Ecological Genetics |
Entom 4700 / BioEE 4800
Lecture Tue and Thur 10:10-11:25. Discussion Wed 10:10-11:00, with a second section TBA.
Offered Odd-Year Spring Semesters
This course focuses on the application of population genetic concepts in ecological or applied contexts. Emphasis is placed on measuring adaptation in natural populations, detecting the effects of population demography, and determining the genetic basis of quantitative traits. Examples are drawn from primary research on animals and plants to illustrate experimental techniques and methods of data analysis on single-gene, multi-locus and genome-wide scales. Enrollment is typically 15-20 students and is a mix of junior and senior undergraduates as well as first- and second-year graduate students.
Prerequisite BioEE 1780 or permission of instructor. Familiarity with genetics and basic statistics is recommended. Satisfies undergraduate major requirements in Entomology and Ecology and Evolutionary Biology.
Course flyer (pdf)
Course overview, syllabus, learning objectives, and discussion section readings from Spring 2013.
Student evaluations of previous Ecological Genetics offerings (pdf format; course not offered in 2015)
2013* 2011 2009 2008 2007 2005
*let's hope one person didn't understand the ranking system in 2013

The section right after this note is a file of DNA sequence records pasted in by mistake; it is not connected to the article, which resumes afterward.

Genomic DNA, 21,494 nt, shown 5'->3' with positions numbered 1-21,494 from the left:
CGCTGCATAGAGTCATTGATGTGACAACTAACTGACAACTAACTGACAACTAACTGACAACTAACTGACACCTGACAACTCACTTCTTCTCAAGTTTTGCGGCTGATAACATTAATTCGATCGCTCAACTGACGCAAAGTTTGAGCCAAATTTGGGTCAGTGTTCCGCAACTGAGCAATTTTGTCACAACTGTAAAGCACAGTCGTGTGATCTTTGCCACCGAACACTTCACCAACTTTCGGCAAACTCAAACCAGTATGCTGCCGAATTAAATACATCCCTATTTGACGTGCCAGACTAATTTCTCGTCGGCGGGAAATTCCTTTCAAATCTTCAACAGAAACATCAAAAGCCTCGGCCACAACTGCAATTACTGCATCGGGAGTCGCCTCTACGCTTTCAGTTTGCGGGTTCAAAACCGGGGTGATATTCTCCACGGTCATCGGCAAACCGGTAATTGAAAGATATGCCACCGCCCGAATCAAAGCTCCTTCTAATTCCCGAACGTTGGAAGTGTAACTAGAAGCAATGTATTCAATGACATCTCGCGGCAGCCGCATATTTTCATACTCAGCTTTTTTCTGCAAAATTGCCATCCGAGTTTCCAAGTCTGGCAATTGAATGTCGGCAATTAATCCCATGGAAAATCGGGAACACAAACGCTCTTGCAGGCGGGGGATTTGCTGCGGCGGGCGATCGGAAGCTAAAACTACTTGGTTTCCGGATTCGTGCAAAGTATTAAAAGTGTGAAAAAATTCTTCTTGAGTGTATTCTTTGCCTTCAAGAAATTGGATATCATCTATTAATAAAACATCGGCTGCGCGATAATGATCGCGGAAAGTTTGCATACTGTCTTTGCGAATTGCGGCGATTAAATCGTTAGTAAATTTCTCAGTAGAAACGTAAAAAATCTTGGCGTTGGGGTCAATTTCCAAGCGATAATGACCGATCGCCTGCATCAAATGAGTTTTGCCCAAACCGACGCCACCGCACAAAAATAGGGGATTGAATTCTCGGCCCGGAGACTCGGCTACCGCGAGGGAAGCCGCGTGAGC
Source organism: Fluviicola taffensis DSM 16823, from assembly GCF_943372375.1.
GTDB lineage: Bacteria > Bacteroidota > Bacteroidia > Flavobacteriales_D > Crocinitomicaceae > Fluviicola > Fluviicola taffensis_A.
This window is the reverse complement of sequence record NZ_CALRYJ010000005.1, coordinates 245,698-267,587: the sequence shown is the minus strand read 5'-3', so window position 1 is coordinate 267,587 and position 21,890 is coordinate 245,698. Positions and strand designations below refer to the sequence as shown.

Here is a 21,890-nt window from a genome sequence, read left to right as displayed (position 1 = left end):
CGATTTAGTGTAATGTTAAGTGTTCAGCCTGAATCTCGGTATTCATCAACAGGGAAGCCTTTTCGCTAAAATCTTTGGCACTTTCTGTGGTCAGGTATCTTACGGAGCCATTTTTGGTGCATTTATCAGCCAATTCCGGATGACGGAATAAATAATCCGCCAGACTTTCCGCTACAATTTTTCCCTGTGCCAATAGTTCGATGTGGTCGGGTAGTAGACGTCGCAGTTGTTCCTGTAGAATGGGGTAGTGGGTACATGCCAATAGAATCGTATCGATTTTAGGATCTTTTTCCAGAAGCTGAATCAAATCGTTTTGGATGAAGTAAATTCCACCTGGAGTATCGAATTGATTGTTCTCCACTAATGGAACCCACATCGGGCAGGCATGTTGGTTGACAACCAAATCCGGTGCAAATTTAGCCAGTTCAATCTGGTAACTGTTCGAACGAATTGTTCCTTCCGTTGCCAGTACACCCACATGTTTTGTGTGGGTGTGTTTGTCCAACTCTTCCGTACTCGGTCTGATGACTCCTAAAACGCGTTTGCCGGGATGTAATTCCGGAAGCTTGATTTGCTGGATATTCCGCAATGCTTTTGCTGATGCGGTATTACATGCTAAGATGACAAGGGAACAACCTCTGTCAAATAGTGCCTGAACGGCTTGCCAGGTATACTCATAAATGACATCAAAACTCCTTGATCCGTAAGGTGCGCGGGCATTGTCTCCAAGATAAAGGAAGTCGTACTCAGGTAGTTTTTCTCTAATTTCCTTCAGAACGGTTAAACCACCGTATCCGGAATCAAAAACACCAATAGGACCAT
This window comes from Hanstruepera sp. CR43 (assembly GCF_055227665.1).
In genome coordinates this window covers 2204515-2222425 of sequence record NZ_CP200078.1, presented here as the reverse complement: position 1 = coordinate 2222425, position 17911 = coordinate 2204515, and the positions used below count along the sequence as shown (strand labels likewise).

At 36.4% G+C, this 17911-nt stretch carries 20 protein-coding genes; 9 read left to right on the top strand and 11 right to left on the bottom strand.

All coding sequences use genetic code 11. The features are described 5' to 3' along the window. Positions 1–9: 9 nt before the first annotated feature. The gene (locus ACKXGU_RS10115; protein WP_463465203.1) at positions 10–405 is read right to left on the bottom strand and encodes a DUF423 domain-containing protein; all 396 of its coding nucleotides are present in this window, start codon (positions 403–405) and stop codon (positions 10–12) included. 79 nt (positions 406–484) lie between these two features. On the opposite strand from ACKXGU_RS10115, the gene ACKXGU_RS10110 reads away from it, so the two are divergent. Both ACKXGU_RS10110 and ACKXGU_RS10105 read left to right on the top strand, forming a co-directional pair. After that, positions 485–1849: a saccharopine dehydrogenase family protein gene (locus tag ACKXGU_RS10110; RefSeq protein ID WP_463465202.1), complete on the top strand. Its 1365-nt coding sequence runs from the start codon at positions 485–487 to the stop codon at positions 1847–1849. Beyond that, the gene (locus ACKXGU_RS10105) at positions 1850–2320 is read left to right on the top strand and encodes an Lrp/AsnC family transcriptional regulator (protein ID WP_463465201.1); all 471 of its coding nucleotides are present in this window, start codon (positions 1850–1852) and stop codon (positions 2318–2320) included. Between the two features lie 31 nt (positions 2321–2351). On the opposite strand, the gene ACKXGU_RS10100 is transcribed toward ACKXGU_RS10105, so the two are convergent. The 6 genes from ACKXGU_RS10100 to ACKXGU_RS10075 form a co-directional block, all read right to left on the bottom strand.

Introduction to Evolutionary Biology and Diversity (Team-taught course)|
4 or 5 credits; 5-credit option involves writing component and two discussion sections per week.
Offered every semester
Considers explanations for pattern of diversity and the apparent good fit of organisms to the environment. Topics include the diversity of life, the genetics and developmental basis of evolutionary change, processes at the population level, evolution by natural selection, modes of speciation, long-term trends in evolution, origin of humans. Students taking the 5-credit option read additional materials from the primary literature and write a series of essays in place of the regular prelims.
AP Biology Test Development Committee (Team-taught course)|
Brian co-chair's the AP Biology test development committee, which is responsible for working with